Various statements in this release, including those that express a belief, expectation or intention, may be considered forward-looking statements (as defined in Section 21E of the Exchange Act) that involve risks and uncertainties that could cause actual results to differ materially from projected results. Accordingly, investors should not place undue reliance on forward-looking statements as a prediction of actual results. The forward-looking statements may include projections and estimates concerning the timing and success of specific projects and our future production, revenues, income and capital spending. When we use the words “believe,” “intend,” “expect,” “may,” “should,” “anticipate,” “could,” “estimate,” “plan,” “predict,” “project,” or their negatives, or other similar expressions, the statements which include those words are usually forward-looking statements. When we describe strategy that involves risks or uncertainties, we are making forward-looking statements. The forward-looking statements in this press release, if any, speak only as of the date of this press release; we disclaim any obligation to update these statements. We have based these forward-looking statements on our current expectations and assumptions about future events. While our management considers these expectations and assumptions to be reasonable, they are inherently subject to significant business, economic, competitive, regulatory and other risks, contingencies and uncertainties, most of which are difficult to predict and many of which are beyond our control. These risks, contingencies and uncertainties relate to, among other matters, the following: deterioration in global economic conditions in any of the industries in which our customers operate, or sustained uncertainty in financial markets cause conditions we cannot predict; an extended decline in demand for or in the prices we receive for our coal and gas affecting our operating results and cash flows; our customers extending existing contracts or entering into new long-term contracts for coal; the expiration or failure to extend existing long-term contracts; our reliance on major customers; our inability to collect payments from customers if their creditworthiness declines; the disruption of rail, barge, gathering, processing and transportation facilities and other systems that deliver our coal and gas to market; a loss of our competitive position because of the competitive nature of the coal and gas industries, or a loss of our competitive position because of overcapacity in these industries impairing our profitability; our failure to maintain satisfactory labor relations; coal users switching to other fuels in order to comply with various environmental standards related to coal combustion emissions; the impact of potential, as well as any adopted regulations relating to greenhouse gas emissions on the demand for coal and natural gas, as well as the impact of any adopted regulations on our coal mining operations due to the venting of coalbed methane which occurs during mining; foreign currency fluctuations could adversely affect the competitiveness of our coal abroad; the risks inherent in coal and gas operations being subject to unexpected disruptions, including geological conditions, equipment failure, timing of completion of significant construction or repair of equipment, fires, explosions, accidents and weather conditions which could impact financial results; our focus on new gas development projects and exploration for gas in areas where we have little or no proven gas reserves; decreases in the availability of, or increases in, the price of commodities and services used in our mining and gas operations, as well as our exposure under “take or pay” contracts we entered into with well service providers to obtain services of which if not used could impact our cost of production; obtaining, maintaining and renewing governmental permits and approvals for our coal and gas operations; the effects of government regulation on the discharge into the water or air, and the disposal and clean-up of, hazardous substances and wastes generated during our coal and gas operations; the effects of stringent federal and state employee health and safety regulations, including the ability of regulators to shut down a mine or well; the potential for liabilities arising from environmental contamination or alleged environmental contamination in connection with our past or current coal and gas operations; the effects of mine closing, reclamation, gas well closing and certain other liabilities; uncertainties in estimating our economically recoverable coal and gas reserves; defects may exist in our chain of title and we may incur additional costs associated with perfecting title for coal or gas rights on some of our properties or failing to acquire these additional rights we may have to reduce our estimated reserves; the outcomes of various legal proceedings, which are more fully described in our reports filed under the Securities Exchange Act of 1934; the impacts of various asbestos litigation claims; increased exposure to employee related long-term liabilities; increased exposure to multi-employer pension plan liabilities; minimum funding requirements by the Pension Protection Act of 2006 (the Pension Act) coupled with the significant investment and plan asset losses suffered during the recent economic decline has exposed us to making additional required cash contributions to fund the pension benefit plans which we sponsor and the multi-employer pension benefit plans in which we participate; lump sum payments made to retiring salaried employees pursuant to our defined benefit pension plan exceeding total service and interest cost in a plan year; acquisitions and joint ventures that we recently have completed or entered into or may make in the future including the accuracy of our assessment of the acquired businesses and their risks, achieving any anticipated synergies, integrating the acquisitions and unanticipated changes that could affect assumptions we may have made and divestitures we anticipate may not occur or produce anticipated proceeds including joint venture partners paying anticipated carry obligations; the anti-takeover effects of our rights plan could prevent a change of control; increased exposure on our financial performance due to the degree we are leveraged; replacing our natural gas reserves, which if not replaced, will cause our gas reserves and gas production to decline; our ability to acquire water supplies needed for gas drilling, or our ability to dispose of water used or removed from strata in connection with our gas operations at a reasonable cost and within applicable environmental rules; our hedging activities may prevent us from benefiting from price increases and may expose us to other risks; changes in federal or state income tax laws, particularly in the area of percentage depletion and intangible drilling costs, could cause our financial position and profitability to deteriorate; and other factors discussed in the 2012 Form 10-K under “Risk Factors,” as updated by any subsequent Form 10-Qs, which are on file at the Securities and Exchange Commission.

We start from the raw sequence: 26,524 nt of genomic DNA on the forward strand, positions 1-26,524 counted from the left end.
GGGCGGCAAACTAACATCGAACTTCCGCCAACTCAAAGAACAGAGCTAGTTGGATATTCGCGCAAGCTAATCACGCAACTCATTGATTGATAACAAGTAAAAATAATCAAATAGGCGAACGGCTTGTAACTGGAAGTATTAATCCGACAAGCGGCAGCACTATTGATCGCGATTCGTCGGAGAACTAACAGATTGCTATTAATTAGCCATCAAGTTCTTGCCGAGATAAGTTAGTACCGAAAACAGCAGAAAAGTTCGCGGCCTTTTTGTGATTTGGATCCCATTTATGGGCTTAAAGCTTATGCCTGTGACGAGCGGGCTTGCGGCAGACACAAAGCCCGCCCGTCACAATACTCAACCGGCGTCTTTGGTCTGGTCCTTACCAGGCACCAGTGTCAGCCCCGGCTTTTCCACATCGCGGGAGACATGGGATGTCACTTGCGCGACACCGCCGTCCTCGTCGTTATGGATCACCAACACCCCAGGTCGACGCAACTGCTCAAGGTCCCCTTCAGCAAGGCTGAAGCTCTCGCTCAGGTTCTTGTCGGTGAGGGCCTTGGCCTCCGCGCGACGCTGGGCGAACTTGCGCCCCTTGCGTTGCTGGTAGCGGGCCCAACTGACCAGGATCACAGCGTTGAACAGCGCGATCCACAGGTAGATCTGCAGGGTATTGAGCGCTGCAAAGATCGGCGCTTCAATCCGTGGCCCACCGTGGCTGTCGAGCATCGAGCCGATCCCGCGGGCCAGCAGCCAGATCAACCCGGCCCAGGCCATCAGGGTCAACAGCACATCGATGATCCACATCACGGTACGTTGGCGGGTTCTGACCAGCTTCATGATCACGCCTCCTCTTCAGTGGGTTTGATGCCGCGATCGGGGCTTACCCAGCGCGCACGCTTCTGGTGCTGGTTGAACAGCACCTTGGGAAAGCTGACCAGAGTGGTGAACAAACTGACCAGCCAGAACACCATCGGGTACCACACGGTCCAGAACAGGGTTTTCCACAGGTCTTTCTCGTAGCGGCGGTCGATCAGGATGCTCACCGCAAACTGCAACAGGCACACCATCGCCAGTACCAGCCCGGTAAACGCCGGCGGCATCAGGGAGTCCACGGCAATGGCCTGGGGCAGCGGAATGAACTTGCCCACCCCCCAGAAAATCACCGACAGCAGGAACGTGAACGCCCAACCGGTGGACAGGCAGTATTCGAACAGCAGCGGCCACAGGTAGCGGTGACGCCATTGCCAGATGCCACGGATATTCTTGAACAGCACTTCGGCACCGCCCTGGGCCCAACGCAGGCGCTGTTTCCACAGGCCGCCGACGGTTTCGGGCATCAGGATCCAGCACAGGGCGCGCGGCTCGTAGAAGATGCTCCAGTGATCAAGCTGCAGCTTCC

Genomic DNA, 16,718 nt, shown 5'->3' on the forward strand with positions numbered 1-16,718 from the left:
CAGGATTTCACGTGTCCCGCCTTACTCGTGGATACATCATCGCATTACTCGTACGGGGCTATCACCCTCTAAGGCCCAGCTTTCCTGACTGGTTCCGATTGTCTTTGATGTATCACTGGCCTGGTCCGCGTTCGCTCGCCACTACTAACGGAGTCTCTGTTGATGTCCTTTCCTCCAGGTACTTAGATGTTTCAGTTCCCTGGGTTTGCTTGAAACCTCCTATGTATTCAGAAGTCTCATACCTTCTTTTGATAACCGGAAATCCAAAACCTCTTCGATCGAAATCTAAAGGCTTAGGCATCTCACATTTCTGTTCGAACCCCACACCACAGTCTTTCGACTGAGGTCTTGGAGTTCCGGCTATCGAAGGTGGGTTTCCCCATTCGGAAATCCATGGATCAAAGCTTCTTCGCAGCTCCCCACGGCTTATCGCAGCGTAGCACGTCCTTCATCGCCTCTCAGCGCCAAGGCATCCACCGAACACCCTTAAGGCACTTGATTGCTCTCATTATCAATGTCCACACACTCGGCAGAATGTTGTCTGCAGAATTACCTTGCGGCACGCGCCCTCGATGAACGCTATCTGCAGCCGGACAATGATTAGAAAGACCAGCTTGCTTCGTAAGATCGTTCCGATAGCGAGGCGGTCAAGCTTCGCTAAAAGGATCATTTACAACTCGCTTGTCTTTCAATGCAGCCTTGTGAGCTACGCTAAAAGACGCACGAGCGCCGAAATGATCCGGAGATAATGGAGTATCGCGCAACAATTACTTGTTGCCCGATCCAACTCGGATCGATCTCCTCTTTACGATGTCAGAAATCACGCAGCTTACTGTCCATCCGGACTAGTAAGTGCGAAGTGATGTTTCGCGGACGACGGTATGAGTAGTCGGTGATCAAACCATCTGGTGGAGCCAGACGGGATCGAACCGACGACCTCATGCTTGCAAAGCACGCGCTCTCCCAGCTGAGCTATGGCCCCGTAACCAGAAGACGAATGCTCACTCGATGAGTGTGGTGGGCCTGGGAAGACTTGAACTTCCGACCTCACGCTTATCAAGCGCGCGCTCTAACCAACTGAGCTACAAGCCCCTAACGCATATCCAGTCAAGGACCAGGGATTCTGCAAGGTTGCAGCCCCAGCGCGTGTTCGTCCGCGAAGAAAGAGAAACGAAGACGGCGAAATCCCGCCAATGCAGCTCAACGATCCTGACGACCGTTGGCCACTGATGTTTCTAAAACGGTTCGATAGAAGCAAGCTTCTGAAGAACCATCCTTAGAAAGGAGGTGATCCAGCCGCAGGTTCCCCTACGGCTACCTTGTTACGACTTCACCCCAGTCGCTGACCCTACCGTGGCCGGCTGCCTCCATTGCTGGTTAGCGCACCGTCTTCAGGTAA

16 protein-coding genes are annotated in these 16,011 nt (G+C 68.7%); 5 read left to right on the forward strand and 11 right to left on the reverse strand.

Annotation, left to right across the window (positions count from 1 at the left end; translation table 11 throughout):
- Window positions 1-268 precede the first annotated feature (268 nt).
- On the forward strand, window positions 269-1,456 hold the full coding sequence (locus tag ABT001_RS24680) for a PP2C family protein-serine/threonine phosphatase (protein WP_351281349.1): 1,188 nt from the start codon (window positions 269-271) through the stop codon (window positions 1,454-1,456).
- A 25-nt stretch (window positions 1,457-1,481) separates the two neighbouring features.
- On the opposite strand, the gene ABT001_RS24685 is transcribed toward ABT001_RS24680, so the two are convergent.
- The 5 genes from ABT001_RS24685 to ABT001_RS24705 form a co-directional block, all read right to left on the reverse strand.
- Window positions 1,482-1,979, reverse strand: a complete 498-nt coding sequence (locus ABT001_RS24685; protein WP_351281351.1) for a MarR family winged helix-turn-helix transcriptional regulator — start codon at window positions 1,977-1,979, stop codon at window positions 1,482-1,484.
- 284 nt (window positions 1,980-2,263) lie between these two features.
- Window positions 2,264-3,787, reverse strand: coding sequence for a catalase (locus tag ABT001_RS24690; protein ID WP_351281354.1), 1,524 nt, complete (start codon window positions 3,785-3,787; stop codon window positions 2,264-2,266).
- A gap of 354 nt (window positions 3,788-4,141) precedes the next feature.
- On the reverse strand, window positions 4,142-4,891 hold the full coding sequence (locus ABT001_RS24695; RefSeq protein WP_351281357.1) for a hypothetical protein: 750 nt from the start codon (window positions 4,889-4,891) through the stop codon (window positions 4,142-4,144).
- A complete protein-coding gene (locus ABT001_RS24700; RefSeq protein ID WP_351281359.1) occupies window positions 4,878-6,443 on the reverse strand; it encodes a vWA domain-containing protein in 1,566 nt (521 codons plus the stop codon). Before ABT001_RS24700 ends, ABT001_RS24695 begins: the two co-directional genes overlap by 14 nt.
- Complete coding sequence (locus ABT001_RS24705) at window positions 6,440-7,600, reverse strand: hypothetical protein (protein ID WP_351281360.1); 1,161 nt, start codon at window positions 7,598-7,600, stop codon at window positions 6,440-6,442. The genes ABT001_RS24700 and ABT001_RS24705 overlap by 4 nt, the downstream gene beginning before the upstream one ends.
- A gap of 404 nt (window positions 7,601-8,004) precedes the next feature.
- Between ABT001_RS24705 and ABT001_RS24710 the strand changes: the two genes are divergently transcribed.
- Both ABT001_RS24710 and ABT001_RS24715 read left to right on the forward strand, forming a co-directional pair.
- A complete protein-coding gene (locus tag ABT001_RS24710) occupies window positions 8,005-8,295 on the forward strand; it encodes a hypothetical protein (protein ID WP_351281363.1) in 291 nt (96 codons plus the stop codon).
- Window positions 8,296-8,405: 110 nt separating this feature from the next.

The SEC permits oil and gas companies, in their filings with the SEC, to disclose only proved, probable and possible oil and gas reserves that a company anticipates as of a given date to be economically and legally producible and deliverable by application of development projects to known accumulations. We may use certain terms in this press release, such as EUR (estimated ultimate recovery), unproved reserves and total resource potential, that the SEC’s rules strictly prohibit us from including in filings with the SEC. These measures are by their nature more speculative than estimates of reserves prepared in accordance with SEC definitions and guidelines and accordingly are less certain. We also note that the SEC strictly prohibits us from aggregating proved, probable and possible reserves in filings with the SEC due to the different levels of certainty associated with each reserve category.
SOURCE CONSOL Energy Inc.